Right now I am reading John Gardner's Nickel Mountain. The descriptions of the hills are particularly evocative to me as I lived in central New York during my college years, and seeing the hills on a misty morning always made me feel a little melancholy but also glad to see and experience such beauty. The rural areas of New York, outside the affluent Hudson Valley towns, have a good deal of that melancholy; it's small farming dying in America.
I love the character Henry Soames, a morbidly obese middle-aged man who runs a diner and ends up marrying the pregnant teenager that works at the diner. Even before the advent of the "sensitive man," Gardner captured all the thoughtful and often somnambulant qualities of a person who does very little but think about human life and human interactions. Soames takes after his father, a man who died early weighing 360 pounds and was bitterly mocked by his wife for his "feminine" qualities. Sometimes, Soames thoughts on being human, and the sadness of being human, become too much for him and he will break into a rant to an old Polish man who frequents his diner in the middle of the night for a spot of hard liquor with his coffee.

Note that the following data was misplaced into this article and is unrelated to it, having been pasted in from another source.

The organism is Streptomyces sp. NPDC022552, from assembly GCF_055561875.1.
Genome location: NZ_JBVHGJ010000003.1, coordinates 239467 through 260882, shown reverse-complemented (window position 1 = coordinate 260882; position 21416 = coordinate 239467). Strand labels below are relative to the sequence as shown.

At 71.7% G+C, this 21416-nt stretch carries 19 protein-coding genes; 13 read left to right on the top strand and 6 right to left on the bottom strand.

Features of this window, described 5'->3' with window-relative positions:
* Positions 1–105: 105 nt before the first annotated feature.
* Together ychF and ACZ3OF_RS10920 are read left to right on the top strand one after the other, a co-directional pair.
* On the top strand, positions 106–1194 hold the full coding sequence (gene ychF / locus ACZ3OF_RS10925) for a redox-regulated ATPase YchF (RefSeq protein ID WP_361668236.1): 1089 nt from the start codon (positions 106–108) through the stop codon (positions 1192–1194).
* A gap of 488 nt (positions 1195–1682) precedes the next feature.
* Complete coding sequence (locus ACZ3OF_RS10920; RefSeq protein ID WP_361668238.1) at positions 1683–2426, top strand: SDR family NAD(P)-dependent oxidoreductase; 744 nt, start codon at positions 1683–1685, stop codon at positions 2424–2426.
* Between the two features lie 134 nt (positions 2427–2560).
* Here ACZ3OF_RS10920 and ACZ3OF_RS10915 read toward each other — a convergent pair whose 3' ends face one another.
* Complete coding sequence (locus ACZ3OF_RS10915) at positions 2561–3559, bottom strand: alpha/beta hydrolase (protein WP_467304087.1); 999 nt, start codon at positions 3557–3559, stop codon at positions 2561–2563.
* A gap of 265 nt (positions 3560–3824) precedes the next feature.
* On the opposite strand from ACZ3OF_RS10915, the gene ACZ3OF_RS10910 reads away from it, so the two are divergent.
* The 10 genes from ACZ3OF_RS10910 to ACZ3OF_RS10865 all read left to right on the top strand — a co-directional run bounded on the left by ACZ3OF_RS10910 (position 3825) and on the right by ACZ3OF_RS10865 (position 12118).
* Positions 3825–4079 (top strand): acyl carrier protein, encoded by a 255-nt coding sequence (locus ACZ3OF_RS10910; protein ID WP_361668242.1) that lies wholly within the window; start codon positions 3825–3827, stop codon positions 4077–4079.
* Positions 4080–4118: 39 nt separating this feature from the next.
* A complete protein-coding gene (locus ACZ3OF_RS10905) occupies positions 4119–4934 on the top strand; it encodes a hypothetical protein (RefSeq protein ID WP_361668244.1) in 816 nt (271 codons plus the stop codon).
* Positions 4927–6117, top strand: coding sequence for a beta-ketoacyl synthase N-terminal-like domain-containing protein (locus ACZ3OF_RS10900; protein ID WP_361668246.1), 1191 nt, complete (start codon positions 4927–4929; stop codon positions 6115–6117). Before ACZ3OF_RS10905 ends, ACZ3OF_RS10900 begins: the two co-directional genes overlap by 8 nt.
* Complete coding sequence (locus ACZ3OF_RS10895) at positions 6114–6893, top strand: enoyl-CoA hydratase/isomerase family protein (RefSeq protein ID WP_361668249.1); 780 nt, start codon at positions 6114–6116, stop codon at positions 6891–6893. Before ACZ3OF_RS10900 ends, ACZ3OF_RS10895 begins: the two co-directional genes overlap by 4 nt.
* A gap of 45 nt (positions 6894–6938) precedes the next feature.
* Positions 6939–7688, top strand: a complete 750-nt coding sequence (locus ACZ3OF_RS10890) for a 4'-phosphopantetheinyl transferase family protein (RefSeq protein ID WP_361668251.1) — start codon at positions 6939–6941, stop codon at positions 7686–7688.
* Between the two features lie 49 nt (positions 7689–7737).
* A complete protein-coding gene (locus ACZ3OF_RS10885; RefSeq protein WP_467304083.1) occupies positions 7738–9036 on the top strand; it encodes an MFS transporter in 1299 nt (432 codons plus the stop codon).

This one part, which Gardner places in parenthesis, when Soames listens to a teenaged boy speaking about his ambition to be a race car driver captures Soames' character perfectly:
Henry was not convinced of it [that the boy would become a race car driver], though even to himself he'd never pinned down his doubt with words; he knew only that the boy had a certain kind of nerve and a hunger to win and the notion-- a notion that everyone on earth has, perhaps, at least for awhile -- that he was born unique, set apart from the rest.